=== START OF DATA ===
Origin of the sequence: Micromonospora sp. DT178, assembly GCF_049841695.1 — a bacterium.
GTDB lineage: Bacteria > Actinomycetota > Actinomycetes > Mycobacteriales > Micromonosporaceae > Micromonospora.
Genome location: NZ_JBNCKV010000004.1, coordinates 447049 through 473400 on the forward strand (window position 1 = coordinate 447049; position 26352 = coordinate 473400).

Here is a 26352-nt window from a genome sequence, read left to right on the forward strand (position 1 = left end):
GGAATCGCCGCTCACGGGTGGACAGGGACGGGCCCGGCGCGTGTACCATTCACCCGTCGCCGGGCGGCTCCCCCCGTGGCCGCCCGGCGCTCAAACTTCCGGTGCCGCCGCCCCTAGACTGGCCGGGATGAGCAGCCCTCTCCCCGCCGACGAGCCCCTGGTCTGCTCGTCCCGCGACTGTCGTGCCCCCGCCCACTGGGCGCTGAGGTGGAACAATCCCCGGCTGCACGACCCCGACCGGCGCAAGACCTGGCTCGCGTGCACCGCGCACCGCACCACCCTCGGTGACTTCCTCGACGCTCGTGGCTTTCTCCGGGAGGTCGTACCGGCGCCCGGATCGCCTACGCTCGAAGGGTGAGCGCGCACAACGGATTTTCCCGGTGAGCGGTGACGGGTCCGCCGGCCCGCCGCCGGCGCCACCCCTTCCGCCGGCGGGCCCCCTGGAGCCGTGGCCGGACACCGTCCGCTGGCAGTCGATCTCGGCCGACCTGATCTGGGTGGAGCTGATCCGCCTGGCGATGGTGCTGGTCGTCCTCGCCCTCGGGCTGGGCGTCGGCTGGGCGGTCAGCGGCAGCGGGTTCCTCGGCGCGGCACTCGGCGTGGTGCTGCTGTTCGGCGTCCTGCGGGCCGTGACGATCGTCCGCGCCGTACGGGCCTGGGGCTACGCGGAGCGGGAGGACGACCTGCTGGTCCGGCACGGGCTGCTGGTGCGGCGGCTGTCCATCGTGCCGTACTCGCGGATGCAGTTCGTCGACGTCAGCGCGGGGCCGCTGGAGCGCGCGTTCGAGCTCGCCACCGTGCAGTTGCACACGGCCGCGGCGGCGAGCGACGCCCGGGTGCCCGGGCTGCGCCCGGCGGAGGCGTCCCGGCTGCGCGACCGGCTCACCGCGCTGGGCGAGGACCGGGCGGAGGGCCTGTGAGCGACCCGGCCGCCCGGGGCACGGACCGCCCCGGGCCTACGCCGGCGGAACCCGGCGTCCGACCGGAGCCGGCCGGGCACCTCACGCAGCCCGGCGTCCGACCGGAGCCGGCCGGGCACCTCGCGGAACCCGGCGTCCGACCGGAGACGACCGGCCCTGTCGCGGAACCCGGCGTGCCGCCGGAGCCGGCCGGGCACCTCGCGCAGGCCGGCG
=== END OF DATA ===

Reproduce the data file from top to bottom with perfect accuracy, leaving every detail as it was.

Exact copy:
Origin of the sequence: Micromonospora sp. DT178, assembly GCF_049841695.1 — a bacterium.
GTDB lineage: Bacteria > Actinomycetota > Actinomycetes > Mycobacteriales > Micromonosporaceae > Micromonospora.
Genome location: NZ_JBNCKV010000004.1, coordinates 447049 through 473400 on the forward strand (window position 1 = coordinate 447049; position 26352 = coordinate 473400).

Here is a 26352-nt window from a genome sequence, read left to right on the forward strand (position 1 = left end):
GGAATCGCCGCTCACGGGTGGACAGGGACGGGCCCGGCGCGTGTACCATTCACCCGTCGCCGGGCGGCTCCCCCCGTGGCCGCCCGGCGCTCAAACTTCCGGTGCCGCCGCCCCTAGACTGGCCGGGATGAGCAGCCCTCTCCCCGCCGACGAGCCCCTGGTCTGCTCGTCCCGCGACTGTCGTGCCCCCGCCCACTGGGCGCTGAGGTGGAACAATCCCCGGCTGCACGACCCCGACCGGCGCAAGACCTGGCTCGCGTGCACCGCGCACCGCACCACCCTCGGTGACTTCCTCGACGCTCGTGGCTTTCTCCGGGAGGTCGTACCGGCGCCCGGATCGCCTACGCTCGAAGGGTGAGCGCGCACAACGGATTTTCCCGGTGAGCGGTGACGGGTCCGCCGGCCCGCCGCCGGCGCCACCCCTTCCGCCGGCGGGCCCCCTGGAGCCGTGGCCGGACACCGTCCGCTGGCAGTCGATCTCGGCCGACCTGATCTGGGTGGAGCTGATCCGCCTGGCGATGGTGCTGGTCGTCCTCGCCCTCGGGCTGGGCGTCGGCTGGGCGGTCAGCGGCAGCGGGTTCCTCGGCGCGGCACTCGGCGTGGTGCTGCTGTTCGGCGTCCTGCGGGCCGTGACGATCGTCCGCGCCGTACGGGCCTGGGGCTACGCGGAGCGGGAGGACGACCTGCTGGTCCGGCACGGGCTGCTGGTGCGGCGGCTGTCCATCGTGCCGTACTCGCGGATGCAGTTCGTCGACGTCAGCGCGGGGCCGCTGGAGCGCGCGTTCGAGCTCGCCACCGTGCAGTTGCACACGGCCGCGGCGGCGAGCGACGCCCGGGTGCCCGGGCTGCGCCCGGCGGAGGCGTCCCGGCTGCGCGACCGGCTCACCGCGCTGGGCGAGGACCGGGCGGAGGGCCTGTGAGCGACCCGGCCGCCCGGGGCACGGACCGCCCCGGGCCTACGCCGGCGGAACCCGGCGTCCGACCGGAGCCGGCCGGGCACCTCACGCAGCCCGGCGTCCGACCGGAGCCGGCCGGGCACCTCGCGGAACCCGGCGTCCGACCGGAGACGACCGGCCCTGTCGCGGAACCCGGCGTGCCGCCGGAGCCGGCCGGGCACCTCGCGCAGGCCGGCG